Michael Watson

Michael Watson is our UK publicist, based in London. He joined in 2022 from Repeater Books, where he did campaigns in both the UK and US for works including Patrick Wright’s The Sea View Has Me Again, the republication of Junglist by Andrew Green and Eddie Otchere and TIME Magazine book of the year, You’re History by Lesley Chow. In 2021 he was shortlisted for the IPG Bookseller Young Publisher of the Year award. With a distant past working in public history, in his spare time he enjoys searching for lost and forgotten relics in London and elsewhere. He’s also a keen runner and cyclist. You can find him tweeting infrequently at @michaelvvatson.

 

Contributing Editors

Briallen Hopper

Contributing Editor Briallen Hopper is proud to represent And Other Stories in the United States. Briallen holds a PhD in English from Princeton, taught writing at Yale and in summer 2018 moved to Queens to be assistant professor of creative nonfiction at Queens College, CUNY. Her writing on books, movies, religion, and politics has appeared in publications including Los Angeles Review of Books, Killing the Buddha, The New Inquiry, and The New Republic, and her smart book of essays on love and friendship, Hard to Love, was published by Bloomsbury in February 2019. She is on twitter @briallenhopper.

Preti Taneja

As a Contributing Editor, Preti Taneja advises us and is involved in our acquisitions process, for which she accepts full manuscripts. Her debut novel We That Are Young won the 2018 Desmond Elliott Prize and was also nominated for international awards including the Rathbones Folio Prize, the Jan Michalski Prize and the Shakti Bhatt First Book Award. It was a Book of the Decade in The Hindu, a top 10 Book of the Year in The Sunday Times, a Top 10 Literary Fiction Book of the Year in Library Journal, and a Book of the Year in The Guardian and The Spectator. It is in translation around the world. Preti broadcasts for BBC Radio 3 and 4 on world literature and culture; she also teaches writing in prisons and is a Lecturer in Creative Writing at the University of Newcastle.

Advisory Board Members

All our staff and contributing editors are welcome to participate in advisory board meetings. They are joined by:

Michael Barron

From the mail rooms of New Directions, Michael Barron worked his way up to editor, a role he also held at Melville House. He is a recipient of the Axion Foundation / E.L Doctorow Fiction Fellowship at NYU where he taught a class on global literature. His endeavours include assembling a complete English-language online anthology of short stories from every country and region in the world, being a jurist for the National Book Critics Circle award for best translation, and editing the books section of The Rumpus. He has translated literature from the Spanish, reviews for the Washington Post, and is at work on a novel. You can follow Michael on twitter.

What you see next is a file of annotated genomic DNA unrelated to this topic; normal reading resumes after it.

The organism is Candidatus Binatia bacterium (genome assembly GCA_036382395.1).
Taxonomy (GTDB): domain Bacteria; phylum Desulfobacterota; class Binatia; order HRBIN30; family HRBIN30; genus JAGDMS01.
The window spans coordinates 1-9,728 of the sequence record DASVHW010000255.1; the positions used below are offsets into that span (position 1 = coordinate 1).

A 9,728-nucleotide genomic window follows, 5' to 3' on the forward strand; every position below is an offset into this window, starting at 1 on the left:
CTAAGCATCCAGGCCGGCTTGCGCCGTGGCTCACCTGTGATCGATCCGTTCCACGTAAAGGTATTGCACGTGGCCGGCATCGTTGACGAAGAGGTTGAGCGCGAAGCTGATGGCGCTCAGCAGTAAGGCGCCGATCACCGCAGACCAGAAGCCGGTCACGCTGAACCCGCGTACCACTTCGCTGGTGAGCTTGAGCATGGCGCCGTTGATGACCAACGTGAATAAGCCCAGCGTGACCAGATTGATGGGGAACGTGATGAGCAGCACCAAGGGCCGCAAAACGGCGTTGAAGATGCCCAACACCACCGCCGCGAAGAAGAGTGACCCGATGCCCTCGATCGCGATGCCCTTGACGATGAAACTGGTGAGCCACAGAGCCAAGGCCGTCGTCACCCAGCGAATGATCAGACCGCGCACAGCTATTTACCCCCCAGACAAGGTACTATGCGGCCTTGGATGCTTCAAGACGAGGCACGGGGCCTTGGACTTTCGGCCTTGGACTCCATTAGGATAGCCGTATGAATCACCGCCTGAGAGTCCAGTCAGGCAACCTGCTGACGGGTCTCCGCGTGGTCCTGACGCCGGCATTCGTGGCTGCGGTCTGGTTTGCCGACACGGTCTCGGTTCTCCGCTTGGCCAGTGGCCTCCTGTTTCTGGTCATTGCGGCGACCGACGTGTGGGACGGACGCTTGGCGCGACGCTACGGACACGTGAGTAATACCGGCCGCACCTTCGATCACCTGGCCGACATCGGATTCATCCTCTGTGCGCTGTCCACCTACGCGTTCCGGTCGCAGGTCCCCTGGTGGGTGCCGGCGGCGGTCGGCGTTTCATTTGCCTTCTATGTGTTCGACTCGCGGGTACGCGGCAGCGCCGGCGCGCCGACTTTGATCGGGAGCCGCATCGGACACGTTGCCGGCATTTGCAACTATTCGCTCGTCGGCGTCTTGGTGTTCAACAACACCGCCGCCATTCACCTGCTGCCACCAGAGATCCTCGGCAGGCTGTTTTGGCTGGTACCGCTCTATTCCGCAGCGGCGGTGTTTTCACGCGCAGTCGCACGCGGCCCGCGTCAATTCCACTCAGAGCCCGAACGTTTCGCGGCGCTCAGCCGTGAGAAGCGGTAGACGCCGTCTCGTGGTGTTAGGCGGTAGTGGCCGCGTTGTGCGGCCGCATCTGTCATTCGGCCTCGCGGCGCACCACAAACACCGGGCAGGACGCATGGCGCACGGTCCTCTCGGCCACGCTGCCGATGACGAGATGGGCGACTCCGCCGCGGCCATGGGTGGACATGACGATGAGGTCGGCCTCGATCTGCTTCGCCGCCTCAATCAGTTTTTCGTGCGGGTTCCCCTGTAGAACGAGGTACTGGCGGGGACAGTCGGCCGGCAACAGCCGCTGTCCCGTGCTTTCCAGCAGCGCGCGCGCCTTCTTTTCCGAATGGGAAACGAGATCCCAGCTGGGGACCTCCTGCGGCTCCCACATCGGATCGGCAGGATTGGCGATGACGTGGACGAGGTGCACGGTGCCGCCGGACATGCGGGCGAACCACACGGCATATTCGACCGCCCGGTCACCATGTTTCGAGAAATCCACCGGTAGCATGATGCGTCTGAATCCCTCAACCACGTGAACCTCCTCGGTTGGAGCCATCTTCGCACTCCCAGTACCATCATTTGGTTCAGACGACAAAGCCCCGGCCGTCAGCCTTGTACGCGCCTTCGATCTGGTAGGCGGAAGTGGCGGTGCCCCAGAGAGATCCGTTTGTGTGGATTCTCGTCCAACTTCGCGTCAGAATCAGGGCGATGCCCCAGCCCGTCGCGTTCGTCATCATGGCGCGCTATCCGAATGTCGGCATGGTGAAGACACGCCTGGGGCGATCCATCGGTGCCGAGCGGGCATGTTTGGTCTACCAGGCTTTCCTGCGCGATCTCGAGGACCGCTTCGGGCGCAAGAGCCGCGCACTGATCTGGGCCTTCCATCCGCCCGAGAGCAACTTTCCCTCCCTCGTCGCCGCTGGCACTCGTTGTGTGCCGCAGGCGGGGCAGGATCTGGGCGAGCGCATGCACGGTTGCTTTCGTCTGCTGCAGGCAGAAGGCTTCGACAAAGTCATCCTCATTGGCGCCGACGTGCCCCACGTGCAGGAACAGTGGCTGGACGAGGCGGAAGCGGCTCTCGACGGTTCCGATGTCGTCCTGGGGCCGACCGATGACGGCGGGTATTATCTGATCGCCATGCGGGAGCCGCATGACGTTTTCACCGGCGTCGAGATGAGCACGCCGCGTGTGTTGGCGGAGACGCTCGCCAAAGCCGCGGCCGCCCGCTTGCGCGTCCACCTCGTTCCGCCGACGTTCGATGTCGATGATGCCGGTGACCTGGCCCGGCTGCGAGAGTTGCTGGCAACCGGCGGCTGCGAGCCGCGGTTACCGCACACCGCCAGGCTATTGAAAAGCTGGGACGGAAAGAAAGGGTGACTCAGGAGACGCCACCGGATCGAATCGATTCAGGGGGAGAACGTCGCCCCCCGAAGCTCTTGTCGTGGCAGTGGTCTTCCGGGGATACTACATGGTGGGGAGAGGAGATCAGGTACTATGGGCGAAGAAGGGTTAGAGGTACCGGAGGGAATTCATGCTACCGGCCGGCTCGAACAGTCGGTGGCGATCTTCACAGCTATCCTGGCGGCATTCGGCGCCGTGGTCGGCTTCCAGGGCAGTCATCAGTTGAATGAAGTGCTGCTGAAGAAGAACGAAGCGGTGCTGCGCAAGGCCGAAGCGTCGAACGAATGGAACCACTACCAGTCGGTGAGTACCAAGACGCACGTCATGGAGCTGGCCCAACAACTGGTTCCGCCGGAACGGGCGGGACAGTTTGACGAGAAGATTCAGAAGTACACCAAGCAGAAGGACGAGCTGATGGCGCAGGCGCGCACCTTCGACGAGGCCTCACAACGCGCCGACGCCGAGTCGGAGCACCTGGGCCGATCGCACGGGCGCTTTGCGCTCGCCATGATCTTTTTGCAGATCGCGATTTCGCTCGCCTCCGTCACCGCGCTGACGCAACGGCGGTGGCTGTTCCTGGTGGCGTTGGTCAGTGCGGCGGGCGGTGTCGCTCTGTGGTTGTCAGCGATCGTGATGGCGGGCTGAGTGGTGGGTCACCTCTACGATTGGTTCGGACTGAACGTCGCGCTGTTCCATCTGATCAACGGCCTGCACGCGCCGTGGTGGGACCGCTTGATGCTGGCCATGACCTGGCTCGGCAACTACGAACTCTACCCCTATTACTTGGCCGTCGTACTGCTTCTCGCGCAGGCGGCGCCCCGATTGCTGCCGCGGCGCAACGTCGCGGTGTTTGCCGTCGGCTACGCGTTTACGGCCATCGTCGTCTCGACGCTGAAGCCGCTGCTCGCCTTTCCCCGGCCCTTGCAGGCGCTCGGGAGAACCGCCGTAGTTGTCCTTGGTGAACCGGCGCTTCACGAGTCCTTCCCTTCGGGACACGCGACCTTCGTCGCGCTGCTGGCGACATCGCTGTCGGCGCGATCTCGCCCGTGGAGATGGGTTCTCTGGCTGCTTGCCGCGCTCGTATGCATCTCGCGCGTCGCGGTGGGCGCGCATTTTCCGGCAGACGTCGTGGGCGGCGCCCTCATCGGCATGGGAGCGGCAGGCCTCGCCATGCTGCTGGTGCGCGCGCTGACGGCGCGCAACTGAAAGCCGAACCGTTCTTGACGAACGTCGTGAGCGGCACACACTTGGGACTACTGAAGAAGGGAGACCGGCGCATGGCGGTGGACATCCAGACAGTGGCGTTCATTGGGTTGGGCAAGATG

Marta Berto

Poetry admirer and book gatherer, Marta moved to Sheffield from Warsaw. She’s currently the Screen Heritage Fund Manager at the British Film Institute, where she supports screen heritage development and moving image archives across the UK. She has in-depth knowledge of development, production and exhibition of the arts, having worked for the European Commission’s MEDIA/ Creative Europe programme and having held a variety of senior roles in the creative industries.

Debjani Biswas-Hawkes

Debjani Biswas-Hawkes currently works in placemaking, with a particular interest in creating inclusive spaces in the public realm. Her practice is informed by a feminist approach and through co-production with diverse communities. A qualified solicitor, Debjani comes to And Other Stories with experience from both the City and the pro bono sector. Throughout, she advocated for marginalised and disadvantaged groups, volunteering with Refugee Action, the International Centre for Advocates Against Discrimination and Young Women’s Trust, amongst others. Her other great passion is reading, underpinned by a BA in English Literature and Language. Having reviewed And Other Stories’ early titles, Debjani has enjoyed watching the publisher grow in recognition and success, and is proud to be a part of its advisory board.

Michelle Chan Schmidt

Michelle Chan Schmidt (she/her) occasionally writes and/or translates, but her most colourful and current caps are that of Assistant Editor for Fiction at Asymptote; 2023 Editorial Fellow at Full Stop; Scholar of English Literature and History at Trinity College, Dublin; and bookseller/tea-drinker at Marrowbone Books, a lovely yellow second-hand bookshop in Dublin’s Liberties. Her creative and critical writing about Hong Kong has been published in La Piccioletta BarcaCha: An Asian Literary Journal, the Trinity Journal of Literary TranslationAsymptote, and other venues. She updates on her writing and editorial work here.

Humairaa Dudhwala

Humairaa Dudhwala is an Assistant Editor at Manchester University Press, working across the Politics and History lists and commissioning in Middle Eastern Studies. She has a background in book production and is involved with social responsibility work at the Press. In 2024 Humairaa received the London Book Fair’s Trailblazer Award. She is currently studying for her MA at SOAS.